"Dedicated to strengthening and encouraging the Body of Christ."

Humility, Repentance And The Nearness Of God

By Richard Owen Roberts

    The subject of revival is an incredibly important subject, and at the very heart of the subject is the manifest presence of God. One of the words of Scripture that I have delighted in and been immensely encouraged by is found at the end of the seventy-third Psalm, when the psalmist declares, "But as for me, the nearness of God is my good" (NASB). When we are speaking about revival, that is exactly what we are talking about – the nearness of God. This is truly our greatest source of good on earth and, of course, in glory His nearness will be our greatest good also. So we often in describing revival say that earth never comes closer to heaven than in a season of revival when God draws near.

    There is a great deal of vibrant instruction on the subject of revival in Scripture, but I want to read a small portion of Psalm 80 at this time: "Oh, give ear, Shepherd of Israel, Thou who dost lead Joseph like a flock; Thou who art enthroned above the cherubim, shine forth! Before Ephraim and Benjamin and Manasseh, stir up and come to save us! Oh God, restore us, and cause Thy face to shine upon us, and we will be saved" (vv. 1-3).

    In the first two verses, three terribly tragic matters are brought to the fore. First, it becomes necessary for those who are interceding to plead with God to listen. Second, the One who filled the Holy of Holies with such incredible, glorious presence that it was necessary to put in an incense pot in order to obscure the glory, is being pled with in this psalm to shine forth. And indeed, the God of all power is being urged to stir up His power and come and save His people.

    Now you obviously do not ask someone to listen when you know that they are. You do not ask that the glory shine forth when indeed the glory is so great that it is blinding. You do not ask for a stirring up of power when all power is functioning, at work warming the hearts of the people of God and indeed subduing the wrathful hearts of the impenitent bringing them to faith in Jesus Christ.

    When we are talking about need for revival we are talking about a season such as the psalmist has described – a season when it appears God is not listening, when indeed the glory of God is obscured, when also the power of God is not working as it can and is so desperately needed. And of course, the reason why there is this withdrawal of the manifest presence of God and of these graces is because sin has occurred that has not been repented of. There is a very clear and real way in which sin erects a barrier between the people of God and Himself. So when we are speaking about revival, we are speaking about repentance at the very heart. We are speaking about repentance not merely of those fruits of sin that appear in the life, but repentance at the very root of sin. And of course, the Scriptures do specify certain root sins including pride and stubbornness, rebellion and unbelief.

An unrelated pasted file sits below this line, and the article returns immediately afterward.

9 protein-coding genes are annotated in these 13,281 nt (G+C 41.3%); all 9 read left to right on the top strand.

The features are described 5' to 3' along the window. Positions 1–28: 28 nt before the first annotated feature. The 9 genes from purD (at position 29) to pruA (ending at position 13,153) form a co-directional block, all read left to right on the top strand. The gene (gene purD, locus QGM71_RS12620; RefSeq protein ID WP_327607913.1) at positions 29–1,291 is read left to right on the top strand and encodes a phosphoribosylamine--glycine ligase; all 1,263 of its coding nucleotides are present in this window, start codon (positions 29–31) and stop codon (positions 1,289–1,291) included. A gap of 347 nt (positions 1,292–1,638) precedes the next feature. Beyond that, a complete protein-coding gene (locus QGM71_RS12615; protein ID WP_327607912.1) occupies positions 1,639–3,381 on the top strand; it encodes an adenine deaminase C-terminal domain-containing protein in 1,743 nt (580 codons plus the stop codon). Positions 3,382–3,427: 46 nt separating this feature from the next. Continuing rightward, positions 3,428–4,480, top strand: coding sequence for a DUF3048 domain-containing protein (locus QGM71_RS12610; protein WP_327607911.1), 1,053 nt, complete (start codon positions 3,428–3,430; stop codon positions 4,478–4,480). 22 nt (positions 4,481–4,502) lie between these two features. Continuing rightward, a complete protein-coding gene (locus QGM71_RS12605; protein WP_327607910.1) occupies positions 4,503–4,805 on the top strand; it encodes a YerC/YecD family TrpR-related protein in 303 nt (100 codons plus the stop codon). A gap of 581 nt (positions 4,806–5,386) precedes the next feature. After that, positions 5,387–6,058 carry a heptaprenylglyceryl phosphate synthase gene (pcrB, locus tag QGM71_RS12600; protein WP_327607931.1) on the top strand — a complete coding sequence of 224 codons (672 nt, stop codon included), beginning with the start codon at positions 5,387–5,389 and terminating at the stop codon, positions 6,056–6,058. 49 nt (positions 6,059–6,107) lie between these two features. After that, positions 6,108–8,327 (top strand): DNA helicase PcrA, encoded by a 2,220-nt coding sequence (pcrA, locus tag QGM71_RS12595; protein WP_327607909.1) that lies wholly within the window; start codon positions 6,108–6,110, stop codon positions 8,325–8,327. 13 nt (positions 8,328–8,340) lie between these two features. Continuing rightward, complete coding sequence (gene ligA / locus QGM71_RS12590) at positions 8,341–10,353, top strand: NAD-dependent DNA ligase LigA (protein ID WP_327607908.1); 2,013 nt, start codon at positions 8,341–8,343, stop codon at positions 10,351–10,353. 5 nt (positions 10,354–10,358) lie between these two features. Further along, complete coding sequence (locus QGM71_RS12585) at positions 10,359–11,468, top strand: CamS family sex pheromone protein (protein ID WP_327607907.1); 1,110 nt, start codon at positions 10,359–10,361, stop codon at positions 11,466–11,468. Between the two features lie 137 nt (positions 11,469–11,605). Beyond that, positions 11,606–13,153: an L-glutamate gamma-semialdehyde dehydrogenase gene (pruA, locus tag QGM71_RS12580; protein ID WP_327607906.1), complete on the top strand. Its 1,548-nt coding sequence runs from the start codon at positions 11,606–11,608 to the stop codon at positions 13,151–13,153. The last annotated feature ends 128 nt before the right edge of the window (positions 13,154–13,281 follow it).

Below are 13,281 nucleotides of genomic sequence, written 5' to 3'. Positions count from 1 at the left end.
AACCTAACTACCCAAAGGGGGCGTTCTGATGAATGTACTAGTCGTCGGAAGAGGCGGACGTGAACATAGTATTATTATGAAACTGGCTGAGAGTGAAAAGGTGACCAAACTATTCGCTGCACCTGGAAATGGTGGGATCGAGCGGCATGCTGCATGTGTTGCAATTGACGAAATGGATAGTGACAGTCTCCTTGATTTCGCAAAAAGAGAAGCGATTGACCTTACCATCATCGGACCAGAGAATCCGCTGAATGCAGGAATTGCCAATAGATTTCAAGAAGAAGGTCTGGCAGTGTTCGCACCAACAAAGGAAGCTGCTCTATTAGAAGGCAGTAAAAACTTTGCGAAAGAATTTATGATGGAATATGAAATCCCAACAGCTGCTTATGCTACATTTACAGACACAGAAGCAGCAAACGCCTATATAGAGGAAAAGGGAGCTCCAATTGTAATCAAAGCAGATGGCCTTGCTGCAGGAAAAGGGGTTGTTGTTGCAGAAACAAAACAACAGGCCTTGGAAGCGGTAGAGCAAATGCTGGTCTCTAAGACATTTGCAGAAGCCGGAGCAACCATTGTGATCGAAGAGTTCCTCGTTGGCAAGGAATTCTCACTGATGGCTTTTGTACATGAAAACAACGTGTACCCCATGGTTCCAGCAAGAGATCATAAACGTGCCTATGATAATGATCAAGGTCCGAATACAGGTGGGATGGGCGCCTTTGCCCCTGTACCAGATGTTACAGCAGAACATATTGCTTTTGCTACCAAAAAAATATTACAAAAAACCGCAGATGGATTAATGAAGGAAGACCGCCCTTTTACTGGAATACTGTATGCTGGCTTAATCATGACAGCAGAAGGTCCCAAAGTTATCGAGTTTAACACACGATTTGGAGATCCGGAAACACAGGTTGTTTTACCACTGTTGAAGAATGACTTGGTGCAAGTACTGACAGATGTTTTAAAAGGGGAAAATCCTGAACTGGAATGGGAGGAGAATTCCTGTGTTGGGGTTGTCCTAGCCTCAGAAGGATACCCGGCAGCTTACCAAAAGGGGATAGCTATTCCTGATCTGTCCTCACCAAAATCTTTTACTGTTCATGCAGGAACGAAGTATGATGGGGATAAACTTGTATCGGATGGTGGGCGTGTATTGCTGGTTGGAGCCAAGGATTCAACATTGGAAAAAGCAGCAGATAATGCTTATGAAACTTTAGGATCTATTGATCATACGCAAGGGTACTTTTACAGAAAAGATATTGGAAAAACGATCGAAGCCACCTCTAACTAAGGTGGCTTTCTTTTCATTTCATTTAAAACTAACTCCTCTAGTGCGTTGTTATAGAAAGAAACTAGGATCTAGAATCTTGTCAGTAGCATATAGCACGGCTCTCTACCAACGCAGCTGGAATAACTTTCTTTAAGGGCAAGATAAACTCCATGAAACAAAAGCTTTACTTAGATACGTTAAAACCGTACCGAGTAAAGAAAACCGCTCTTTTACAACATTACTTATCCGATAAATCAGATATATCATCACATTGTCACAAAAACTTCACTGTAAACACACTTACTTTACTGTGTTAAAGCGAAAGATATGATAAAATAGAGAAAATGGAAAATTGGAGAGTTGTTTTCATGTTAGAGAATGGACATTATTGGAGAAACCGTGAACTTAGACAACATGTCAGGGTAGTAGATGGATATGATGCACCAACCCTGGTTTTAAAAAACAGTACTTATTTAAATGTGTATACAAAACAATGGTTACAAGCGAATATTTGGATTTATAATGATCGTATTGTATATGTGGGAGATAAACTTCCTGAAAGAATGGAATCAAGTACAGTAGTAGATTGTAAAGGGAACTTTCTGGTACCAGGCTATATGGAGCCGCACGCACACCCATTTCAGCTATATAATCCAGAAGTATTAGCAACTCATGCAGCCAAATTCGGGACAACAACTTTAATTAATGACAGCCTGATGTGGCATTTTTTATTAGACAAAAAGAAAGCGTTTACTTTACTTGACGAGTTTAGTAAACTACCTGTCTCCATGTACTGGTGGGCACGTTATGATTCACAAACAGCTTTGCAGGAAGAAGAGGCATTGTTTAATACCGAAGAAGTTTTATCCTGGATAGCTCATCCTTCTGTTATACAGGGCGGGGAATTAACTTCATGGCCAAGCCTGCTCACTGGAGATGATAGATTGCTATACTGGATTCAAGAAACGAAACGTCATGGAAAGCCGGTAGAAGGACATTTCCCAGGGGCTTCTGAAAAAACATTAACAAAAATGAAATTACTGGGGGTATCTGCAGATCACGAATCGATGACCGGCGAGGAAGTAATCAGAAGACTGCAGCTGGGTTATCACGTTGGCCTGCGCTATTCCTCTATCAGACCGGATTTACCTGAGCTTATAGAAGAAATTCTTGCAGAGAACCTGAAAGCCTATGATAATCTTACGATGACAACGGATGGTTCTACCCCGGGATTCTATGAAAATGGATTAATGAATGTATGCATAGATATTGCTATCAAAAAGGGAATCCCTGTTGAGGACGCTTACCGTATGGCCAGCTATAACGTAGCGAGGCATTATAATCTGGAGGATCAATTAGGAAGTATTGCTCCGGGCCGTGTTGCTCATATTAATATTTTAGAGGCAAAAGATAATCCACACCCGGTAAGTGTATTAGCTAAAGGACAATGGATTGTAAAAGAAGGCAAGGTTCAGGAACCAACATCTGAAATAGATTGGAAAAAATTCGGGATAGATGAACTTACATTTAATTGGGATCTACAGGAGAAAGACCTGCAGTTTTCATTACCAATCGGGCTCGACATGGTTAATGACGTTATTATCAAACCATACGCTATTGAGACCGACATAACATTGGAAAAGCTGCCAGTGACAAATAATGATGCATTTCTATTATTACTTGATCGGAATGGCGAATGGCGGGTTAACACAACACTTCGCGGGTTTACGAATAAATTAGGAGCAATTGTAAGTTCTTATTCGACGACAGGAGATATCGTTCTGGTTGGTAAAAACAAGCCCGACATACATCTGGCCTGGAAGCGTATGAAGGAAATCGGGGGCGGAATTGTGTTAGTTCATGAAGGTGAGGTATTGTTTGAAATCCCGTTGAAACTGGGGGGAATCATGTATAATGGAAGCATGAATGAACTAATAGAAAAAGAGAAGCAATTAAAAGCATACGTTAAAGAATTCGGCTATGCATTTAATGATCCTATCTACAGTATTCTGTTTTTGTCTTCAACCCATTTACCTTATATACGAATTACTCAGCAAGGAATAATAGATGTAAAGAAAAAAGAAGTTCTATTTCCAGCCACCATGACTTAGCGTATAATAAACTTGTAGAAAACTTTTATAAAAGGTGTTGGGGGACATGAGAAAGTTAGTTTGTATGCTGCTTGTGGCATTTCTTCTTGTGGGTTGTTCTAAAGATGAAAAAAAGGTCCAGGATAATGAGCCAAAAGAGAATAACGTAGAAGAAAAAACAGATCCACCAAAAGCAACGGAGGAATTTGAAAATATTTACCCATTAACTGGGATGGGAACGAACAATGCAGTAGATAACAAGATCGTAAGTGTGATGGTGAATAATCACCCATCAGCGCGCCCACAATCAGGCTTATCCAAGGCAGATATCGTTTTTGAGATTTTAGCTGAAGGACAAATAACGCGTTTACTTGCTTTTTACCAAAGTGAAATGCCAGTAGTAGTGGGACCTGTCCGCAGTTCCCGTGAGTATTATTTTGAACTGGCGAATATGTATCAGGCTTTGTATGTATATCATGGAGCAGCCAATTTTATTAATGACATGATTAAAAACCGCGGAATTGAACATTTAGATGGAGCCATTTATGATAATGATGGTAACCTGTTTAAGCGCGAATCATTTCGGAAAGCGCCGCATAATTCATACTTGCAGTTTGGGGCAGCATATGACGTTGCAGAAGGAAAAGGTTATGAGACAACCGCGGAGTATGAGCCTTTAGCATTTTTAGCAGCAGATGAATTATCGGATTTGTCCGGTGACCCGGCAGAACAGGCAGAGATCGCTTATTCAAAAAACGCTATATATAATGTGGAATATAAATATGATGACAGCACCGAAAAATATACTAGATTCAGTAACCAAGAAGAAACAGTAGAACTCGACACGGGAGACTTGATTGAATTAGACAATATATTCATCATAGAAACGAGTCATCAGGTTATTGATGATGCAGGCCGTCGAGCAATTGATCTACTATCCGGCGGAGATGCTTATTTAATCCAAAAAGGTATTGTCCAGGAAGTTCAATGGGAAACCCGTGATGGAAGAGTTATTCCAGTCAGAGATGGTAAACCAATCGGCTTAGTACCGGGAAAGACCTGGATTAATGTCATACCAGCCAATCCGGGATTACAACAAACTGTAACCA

Isaiah expressed the matter in the most powerful fashion in saying, "Thus says the high and exalted One who lives forever, whose name is Holy, ‘I dwell on a high and holy place, and also with the contrite and lowly of spirit in order to revive the spirit of the lowly and to revive the heart of the contrite’" (Isa. 57:15). So clearly when the Chronicles deal with the subject of revival and in that section where Solomon is at the forefront and he is dealing with God after the dedication of the temple, the Lord declares, "If My people who are called by My name will humble themselves…" (2 Chr. 7:14). You know there is a sense when we almost need to stop right there. Prayer does not come first, as vitally important as it is, but humbling ourselves. The problem in Psalm 80 from which I have read but three verses, is that the arrogance of the people and the sin that followed their arrogance has grown to that point where it has created a barrier between God and themselves. So much so in fact, that we read in verses 4-5, "O Lord God of hosts, how long wilt Thou be angry with the prayer of Thy people? Thou hast fed them with the bread of tears, and Thou hast made them to drink tears in large measure."

    So prayer is not first. It is of great consequence as already stated, it is indeed of such considerable consequence that speaking of revival without the earnest birthing kind of prayer that has already been described is just simply foolish. But, the people of God must first humble themselves and set aside anything and everything that has grieved our Father in heaven and then indeed we can pour out our hearts in prayer. What an awesome thing to remember that prayers can so offend God that He sends tears to drink in great measure rather than the desired answers.

     But brothers and sisters, at the very heart of revival is the nearness of God. All of the little ones in our world, the ones just born and all the crawling ones, and all the walking children, and all the young people – indeed everyone in the world needs the Lord. Let us turn to prayer now with a spirit of urgency that is appropriate at an hour like this.